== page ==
“He said he’d told them that we made organic clotted cream. We had talked about it but we’d never got round to it and what’s more we didn’t know how to make it,” says Angus.
They dusted down the separator and Sue got in touch with her granny who used to make her own clotted cream. The couple started with a small patch, using the separator to separate the cream from the whole milk straight from the cow.
“We had no idea what we were doing,” adds Angus. “It looked yellow, like clotted cream. Sue put it in an enamel dish and floated it on a bigger dish on the Aga for a few hours. When we tasted it we realised that we had something really special.”
The Gaudies took it to another organic producers meeting for people to try. “They just went bonkers for it,” says Sue.
“There’s a day in your life when you know something has changed,” says Angus. “That was it for us. We came out of there knowing we’d got something.”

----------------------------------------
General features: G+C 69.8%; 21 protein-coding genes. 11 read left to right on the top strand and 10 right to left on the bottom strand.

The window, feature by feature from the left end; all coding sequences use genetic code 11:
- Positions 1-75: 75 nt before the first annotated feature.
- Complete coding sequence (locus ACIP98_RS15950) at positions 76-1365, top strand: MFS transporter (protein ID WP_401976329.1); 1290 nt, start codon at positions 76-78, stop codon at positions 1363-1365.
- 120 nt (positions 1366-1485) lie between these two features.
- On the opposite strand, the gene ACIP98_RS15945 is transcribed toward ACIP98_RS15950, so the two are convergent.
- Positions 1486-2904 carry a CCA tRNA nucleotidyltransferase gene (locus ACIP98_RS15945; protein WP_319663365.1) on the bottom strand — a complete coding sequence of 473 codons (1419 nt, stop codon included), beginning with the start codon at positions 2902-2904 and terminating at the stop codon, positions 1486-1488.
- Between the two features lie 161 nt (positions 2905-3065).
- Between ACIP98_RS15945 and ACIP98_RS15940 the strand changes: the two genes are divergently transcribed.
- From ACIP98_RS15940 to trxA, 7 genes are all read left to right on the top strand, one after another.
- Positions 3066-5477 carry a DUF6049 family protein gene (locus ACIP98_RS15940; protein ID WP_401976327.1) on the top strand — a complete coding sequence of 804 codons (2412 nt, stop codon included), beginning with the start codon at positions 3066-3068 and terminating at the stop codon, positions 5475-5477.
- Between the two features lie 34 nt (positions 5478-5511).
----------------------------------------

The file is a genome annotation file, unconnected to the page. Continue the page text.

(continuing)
They then had to set about creating a dairy, sorting out branding and packaging, and acquiring a dairy licence and environmental health certificates.
“The farm hadn’t been doing particularly well for a few years so there wasn’t any money to spend on a big processing unit,” adds Angus. “The first clotted cream cooker we had was a converted six foot by 18 inches cow trough. We carried the milk in 25-litre drums from the milking unit up to the dairy.”
It is all rather different today. The milk is pumped directly into the dairy, although they do still use the same separator, which has had a few modifications. They no longer cook the clotted cream on the Aga, using a purpose-built unit instead, although the cream is still cooked over water.